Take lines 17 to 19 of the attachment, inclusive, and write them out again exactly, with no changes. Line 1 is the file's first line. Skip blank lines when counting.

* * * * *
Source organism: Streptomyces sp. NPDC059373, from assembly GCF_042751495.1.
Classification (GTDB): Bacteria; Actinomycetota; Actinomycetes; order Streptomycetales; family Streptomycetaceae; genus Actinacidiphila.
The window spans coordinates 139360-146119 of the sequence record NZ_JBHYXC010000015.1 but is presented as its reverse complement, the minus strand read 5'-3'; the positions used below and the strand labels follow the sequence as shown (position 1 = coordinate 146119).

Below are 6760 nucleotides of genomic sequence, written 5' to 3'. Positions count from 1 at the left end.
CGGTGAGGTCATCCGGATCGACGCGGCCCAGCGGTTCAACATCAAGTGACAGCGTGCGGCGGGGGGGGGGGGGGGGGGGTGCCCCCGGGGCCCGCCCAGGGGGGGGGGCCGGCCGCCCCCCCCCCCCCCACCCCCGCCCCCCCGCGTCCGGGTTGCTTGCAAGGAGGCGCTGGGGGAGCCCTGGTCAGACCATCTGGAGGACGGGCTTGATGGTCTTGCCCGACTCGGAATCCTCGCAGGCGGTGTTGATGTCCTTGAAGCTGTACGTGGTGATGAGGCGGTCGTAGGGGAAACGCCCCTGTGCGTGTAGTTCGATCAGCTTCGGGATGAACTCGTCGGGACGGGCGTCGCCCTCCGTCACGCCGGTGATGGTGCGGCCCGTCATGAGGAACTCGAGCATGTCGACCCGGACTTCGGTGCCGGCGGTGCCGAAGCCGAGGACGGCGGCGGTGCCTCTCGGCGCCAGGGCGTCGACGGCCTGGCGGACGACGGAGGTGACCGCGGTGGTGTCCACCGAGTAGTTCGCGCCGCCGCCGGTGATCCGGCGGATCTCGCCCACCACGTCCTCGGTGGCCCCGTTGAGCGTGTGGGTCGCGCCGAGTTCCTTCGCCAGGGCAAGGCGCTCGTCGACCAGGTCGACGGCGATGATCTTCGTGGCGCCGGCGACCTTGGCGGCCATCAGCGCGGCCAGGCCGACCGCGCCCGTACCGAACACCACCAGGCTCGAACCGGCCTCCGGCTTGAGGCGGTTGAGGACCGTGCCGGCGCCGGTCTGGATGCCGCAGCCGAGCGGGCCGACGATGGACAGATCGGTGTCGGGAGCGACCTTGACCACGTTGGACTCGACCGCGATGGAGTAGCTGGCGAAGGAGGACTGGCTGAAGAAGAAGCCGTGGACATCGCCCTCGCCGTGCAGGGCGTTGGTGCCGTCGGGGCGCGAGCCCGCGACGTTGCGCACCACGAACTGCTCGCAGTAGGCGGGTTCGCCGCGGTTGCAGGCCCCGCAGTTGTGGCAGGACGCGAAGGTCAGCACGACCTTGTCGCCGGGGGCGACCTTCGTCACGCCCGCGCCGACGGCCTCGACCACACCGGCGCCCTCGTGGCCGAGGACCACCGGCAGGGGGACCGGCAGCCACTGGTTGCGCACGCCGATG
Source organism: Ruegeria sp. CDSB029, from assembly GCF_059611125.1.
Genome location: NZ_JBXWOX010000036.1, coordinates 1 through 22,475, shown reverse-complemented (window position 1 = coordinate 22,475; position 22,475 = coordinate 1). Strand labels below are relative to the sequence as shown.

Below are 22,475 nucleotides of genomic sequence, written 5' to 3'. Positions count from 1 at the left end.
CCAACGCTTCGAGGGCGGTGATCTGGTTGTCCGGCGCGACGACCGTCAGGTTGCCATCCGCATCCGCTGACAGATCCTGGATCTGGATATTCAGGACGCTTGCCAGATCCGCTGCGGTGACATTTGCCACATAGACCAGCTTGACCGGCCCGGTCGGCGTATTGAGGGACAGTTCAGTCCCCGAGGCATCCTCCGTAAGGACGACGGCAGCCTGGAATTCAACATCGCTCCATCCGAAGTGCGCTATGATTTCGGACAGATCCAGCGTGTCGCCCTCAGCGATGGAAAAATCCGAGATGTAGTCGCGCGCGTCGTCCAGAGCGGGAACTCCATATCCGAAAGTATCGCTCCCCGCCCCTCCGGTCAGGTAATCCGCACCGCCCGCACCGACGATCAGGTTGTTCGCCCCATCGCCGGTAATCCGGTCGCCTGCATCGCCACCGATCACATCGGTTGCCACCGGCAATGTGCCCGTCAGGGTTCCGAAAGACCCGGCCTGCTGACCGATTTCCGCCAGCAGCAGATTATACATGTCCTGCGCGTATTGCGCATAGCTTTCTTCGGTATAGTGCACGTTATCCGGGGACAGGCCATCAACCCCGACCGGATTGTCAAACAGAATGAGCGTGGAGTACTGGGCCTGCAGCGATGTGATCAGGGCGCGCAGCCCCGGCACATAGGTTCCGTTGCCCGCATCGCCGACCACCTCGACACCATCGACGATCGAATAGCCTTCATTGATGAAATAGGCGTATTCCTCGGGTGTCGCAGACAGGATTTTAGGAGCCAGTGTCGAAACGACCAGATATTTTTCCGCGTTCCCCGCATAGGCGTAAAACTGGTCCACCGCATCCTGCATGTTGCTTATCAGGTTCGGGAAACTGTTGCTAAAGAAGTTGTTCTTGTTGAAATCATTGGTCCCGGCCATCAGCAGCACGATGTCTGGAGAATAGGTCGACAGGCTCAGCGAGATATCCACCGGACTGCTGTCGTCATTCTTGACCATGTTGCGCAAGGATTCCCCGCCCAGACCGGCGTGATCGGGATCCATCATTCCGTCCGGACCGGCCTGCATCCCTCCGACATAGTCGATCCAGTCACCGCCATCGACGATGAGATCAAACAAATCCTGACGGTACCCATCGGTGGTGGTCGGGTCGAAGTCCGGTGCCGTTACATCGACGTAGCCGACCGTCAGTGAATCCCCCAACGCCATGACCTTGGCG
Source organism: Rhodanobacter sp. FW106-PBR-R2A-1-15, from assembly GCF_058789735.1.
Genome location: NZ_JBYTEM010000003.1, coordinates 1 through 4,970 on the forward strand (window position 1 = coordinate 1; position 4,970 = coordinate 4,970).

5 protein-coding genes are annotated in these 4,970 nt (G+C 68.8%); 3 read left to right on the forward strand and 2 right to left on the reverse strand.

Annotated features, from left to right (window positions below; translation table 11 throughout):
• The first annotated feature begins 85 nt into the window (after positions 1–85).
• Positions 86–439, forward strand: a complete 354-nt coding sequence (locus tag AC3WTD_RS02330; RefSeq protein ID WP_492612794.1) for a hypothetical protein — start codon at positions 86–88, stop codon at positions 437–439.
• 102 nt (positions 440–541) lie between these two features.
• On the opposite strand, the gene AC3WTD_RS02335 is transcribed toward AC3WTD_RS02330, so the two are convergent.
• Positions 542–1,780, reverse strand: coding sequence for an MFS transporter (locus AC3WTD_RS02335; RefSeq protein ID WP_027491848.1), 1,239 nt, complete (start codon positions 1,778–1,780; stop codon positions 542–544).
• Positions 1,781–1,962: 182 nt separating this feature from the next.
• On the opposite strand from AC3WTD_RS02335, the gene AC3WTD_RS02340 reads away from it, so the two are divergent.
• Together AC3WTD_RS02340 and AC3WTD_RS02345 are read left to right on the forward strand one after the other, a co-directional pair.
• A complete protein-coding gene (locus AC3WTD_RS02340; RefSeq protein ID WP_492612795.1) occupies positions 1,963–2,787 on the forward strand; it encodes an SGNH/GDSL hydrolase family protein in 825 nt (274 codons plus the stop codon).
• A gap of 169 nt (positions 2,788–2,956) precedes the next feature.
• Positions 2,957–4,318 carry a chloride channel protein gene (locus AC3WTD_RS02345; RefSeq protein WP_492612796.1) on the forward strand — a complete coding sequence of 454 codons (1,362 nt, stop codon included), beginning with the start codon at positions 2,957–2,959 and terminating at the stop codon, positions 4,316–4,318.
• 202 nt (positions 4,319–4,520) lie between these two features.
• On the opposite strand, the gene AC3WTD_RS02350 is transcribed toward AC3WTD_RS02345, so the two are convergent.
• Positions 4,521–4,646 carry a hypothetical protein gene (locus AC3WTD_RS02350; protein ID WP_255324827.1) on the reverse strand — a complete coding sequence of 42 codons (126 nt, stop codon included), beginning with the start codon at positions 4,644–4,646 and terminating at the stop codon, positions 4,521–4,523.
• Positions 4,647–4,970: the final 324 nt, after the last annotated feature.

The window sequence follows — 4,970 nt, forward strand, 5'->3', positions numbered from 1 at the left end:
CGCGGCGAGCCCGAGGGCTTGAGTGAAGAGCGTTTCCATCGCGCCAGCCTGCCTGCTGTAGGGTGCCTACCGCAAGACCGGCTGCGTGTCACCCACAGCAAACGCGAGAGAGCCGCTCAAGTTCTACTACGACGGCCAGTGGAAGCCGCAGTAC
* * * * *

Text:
• On the opposite strand, the gene AC3WTD_RS02335 is transcribed toward AC3WTD_RS02330, so the two are convergent.
• Positions 542–1,780, reverse strand: coding sequence for an MFS transporter (locus AC3WTD_RS02335; RefSeq protein ID WP_027491848.1), 1,239 nt, complete (start codon positions 1,778–1,780; stop codon positions 542–544).
• Positions 1,781–1,962: 182 nt separating this feature from the next.